Panama Papers: Pak SC gives Nawaz Sharif relief. But will probe be an eyewash?
On 20 April, the Pakistan Supreme Court decided in a 3-2 verdict to set up a Joint Investigation Team (JIT) to probe the validity of the material against Prime Minister Nawaz Sharif, accused of illegally owning property abroad.
It gave the decision in a case filed by Pakistan Tehreek-e-Insaf (PTI) chairman Imran Khan and other Opposition leaders against Sharif, on the basis of the disclosures contained in the Panama Papers, which were made public last April.
According to the Panama Papers, the Sharif family owned offshore companies registered in tax havens as well as four apartments in Park Lane in upmarket London.
The court held that it would await the JIT report, which it ordered should be submitted in 60 days, before deciding if Sharif is to be disqualified from being a Member of Parliament under Articles 62 and 63 of the Constitution, and therefore incompetent to hold his high office. These articles require inter alia that a MP should be 'honest and ameen'.
The judgement has given relief, if only temporary, to the Prime Minister; he has not been disqualified, and therefore, legally, does not have to resign.
However as none of the judges have accepted his version relating to the ownership of the properties —and two judges have called his statements 'a tissue of lies' — the Opposition and some lawyer groups have called for his resignation. In particular, Imran Khan has called for a massive demonstration in Islamabad on 28 April against Sharif.
There is no chance though that the Prime Minister will step down. Political morality is not the strong suit of the Sharifs or the Pakistan political class.
The judges' viewpoints
The two dissenting judges have relied on the popular meaning of the words 'honest' and 'ameen'. They have found Sharif's responses 'shifty' and 'evasive'. They have used strong language against him, and held that he does not meet the constitutional test of 'honest and ameen' and have held him guilty.
The three judges constituting the majority do not dispute that the Prime Minister has not been straightforward in his responses regarding the ownership of the Park Lane flats, which have been occupied by the Sharifs since 1993. However, in their view, dishonesty in the meaning of Articles 62 and 63 involves a “breach of a legal obligation or violation of law”. As the material before them is not conclusive, they have appointed the JIT.
Scepticism over JIT
Sceptical voices are being raised against the JIT, because it consists mainly of officers from civilian government agencies — the Federal Investigation Agency, the National Accountability Bureau, the Security and Exchange Commission and the State Bank of Pakistan, as well as ISI and Military Intelligence officers.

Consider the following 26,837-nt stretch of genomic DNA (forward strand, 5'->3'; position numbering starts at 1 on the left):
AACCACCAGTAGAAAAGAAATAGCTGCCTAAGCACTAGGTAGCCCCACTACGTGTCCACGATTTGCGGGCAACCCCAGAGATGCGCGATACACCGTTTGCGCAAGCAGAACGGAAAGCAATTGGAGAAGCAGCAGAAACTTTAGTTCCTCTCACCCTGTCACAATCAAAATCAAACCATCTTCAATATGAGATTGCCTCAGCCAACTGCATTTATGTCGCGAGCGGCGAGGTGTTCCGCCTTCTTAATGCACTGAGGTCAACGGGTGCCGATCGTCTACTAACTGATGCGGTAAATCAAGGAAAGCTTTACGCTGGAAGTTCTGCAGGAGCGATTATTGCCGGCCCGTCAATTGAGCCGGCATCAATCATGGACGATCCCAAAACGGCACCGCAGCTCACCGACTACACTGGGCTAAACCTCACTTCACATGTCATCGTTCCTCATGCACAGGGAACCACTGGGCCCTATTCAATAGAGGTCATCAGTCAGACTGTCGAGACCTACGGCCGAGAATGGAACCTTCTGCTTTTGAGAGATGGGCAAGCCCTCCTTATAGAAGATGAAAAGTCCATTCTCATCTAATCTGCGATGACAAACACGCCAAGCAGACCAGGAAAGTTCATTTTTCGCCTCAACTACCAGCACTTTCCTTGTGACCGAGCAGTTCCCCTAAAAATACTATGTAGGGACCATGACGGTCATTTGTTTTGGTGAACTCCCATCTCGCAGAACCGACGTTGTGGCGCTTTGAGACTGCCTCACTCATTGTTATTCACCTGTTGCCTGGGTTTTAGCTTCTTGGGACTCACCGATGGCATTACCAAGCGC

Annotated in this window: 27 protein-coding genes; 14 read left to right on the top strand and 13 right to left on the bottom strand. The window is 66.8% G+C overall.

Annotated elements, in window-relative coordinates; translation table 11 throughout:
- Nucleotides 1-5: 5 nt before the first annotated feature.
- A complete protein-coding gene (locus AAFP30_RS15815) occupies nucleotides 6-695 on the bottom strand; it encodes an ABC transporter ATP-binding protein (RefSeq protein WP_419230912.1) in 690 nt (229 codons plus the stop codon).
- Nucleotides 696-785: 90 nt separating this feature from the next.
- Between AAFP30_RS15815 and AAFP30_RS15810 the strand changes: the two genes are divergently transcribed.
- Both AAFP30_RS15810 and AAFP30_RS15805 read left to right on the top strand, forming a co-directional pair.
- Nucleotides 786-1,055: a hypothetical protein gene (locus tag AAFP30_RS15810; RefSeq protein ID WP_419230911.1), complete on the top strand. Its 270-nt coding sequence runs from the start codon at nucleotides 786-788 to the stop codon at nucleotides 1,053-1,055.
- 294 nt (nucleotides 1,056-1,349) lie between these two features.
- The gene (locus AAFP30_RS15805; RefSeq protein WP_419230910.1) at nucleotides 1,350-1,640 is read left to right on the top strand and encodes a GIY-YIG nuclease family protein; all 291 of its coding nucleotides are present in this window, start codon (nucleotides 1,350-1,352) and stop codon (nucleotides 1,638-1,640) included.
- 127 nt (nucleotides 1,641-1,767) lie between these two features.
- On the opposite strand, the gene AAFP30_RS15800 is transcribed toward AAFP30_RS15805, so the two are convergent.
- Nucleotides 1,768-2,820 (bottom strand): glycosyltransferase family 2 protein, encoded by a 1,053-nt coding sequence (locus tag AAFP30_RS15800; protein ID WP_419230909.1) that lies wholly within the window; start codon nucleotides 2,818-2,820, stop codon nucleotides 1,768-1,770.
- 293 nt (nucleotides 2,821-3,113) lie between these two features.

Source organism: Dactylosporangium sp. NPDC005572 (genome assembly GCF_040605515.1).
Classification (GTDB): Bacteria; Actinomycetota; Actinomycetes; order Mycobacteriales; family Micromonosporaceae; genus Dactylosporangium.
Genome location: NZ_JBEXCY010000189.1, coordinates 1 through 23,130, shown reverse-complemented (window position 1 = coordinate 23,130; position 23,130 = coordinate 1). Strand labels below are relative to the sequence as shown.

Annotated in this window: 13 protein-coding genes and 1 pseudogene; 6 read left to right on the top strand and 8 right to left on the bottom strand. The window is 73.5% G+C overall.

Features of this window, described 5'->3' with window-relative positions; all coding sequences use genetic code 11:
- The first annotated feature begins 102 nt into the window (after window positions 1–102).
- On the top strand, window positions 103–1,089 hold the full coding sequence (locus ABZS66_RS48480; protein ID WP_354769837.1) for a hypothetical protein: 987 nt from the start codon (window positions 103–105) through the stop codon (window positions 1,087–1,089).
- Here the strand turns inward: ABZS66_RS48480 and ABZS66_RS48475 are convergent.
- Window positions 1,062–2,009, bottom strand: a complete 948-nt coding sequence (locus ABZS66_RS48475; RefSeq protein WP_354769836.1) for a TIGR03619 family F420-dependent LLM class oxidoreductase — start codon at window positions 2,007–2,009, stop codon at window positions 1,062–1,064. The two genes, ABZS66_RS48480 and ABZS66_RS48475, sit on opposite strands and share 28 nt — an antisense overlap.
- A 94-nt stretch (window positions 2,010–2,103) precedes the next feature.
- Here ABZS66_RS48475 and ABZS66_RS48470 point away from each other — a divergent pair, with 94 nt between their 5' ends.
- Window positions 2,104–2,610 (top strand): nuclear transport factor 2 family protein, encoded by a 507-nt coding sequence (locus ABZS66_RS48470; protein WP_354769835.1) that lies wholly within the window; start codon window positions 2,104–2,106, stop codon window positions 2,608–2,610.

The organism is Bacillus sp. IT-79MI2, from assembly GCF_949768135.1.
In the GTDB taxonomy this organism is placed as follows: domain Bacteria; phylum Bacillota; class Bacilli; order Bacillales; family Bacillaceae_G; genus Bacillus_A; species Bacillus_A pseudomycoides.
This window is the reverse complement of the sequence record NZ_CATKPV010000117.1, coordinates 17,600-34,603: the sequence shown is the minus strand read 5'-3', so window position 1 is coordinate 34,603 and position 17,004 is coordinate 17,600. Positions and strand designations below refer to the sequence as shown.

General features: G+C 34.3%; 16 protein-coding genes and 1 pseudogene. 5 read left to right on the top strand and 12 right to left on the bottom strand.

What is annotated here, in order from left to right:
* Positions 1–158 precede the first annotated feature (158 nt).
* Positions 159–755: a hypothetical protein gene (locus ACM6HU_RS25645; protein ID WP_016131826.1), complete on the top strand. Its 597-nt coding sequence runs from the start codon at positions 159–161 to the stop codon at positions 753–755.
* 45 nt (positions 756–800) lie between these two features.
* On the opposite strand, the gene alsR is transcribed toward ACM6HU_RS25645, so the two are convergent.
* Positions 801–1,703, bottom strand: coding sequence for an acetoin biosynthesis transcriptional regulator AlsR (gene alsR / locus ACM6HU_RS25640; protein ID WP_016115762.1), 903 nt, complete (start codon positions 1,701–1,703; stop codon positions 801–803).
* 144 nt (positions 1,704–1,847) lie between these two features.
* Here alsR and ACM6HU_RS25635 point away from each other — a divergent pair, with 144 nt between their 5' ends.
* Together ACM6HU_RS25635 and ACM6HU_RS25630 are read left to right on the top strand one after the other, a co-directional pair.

Will the civilian officers be able to find the independence and guts to really probe the Prime Minister, even if they have the Supreme Court's protection?
Besides, the task given to them in the final order is substantial, and may require the cooperation of foreign governments, which need not be forthcoming. Will the JIT be able to complete its task in the 60 days given to it?
The JIT has been empowered to summon Sharif and his sons. They will find this embarrassing, but will it all only be a drama? These are the questions that are being asked by Pakistani commentators.
Down but not out
Imran Khan and other opponents of Sharif will seek to push the point that the Sharifs, undoubtedly Pakistan's leading political family by virtue of their hold over the electoral politics of Punjab, have been dishonest. They will also be able to bring people on the streets, but it is unlikely that they will succeed in mounting sufficient pressure on Sharif to make him resign.
This will be all the more because national attention may shift to the JIT proceedings once it is constituted, which is likely within a week or so. Besides, as the JIT has ISI and MI officers as members, the army will have a behind-the-scenes role in its functioning, even though it will be supervised by the Supreme Court.
Certainly, the army has no incentive to destabilise Sharif currently, but it would like to keep him on a short leash, and would like to deal with a Nawaz Sharif. The judgement and the JIT have given it that opportunity.
Notwithstanding the scepticism against the JIT, the fact is that Sharif is not out of the woods. Perhaps he may feel more confident now than last year, when the Panama Papers storm broke, forcing him twice to address a doubtful country on national television, and also give a long explanation to Parliament about his family's financial dealings. But the judicial sword will keep dangling over his head, and the family's financial dealings will be under continuing scrutiny.
Impact on India
Nawaz Sharif counts for little in the making of Pakistan's India policy, though not for want of trying to influence it. He will now count for even less.
The Modi government will have to deal with the army, and as the Kulbhushan Jadhav matter shows, the army, under General Qamar Javed Bajwa, as under his predecessors, continues to be implacably hostile.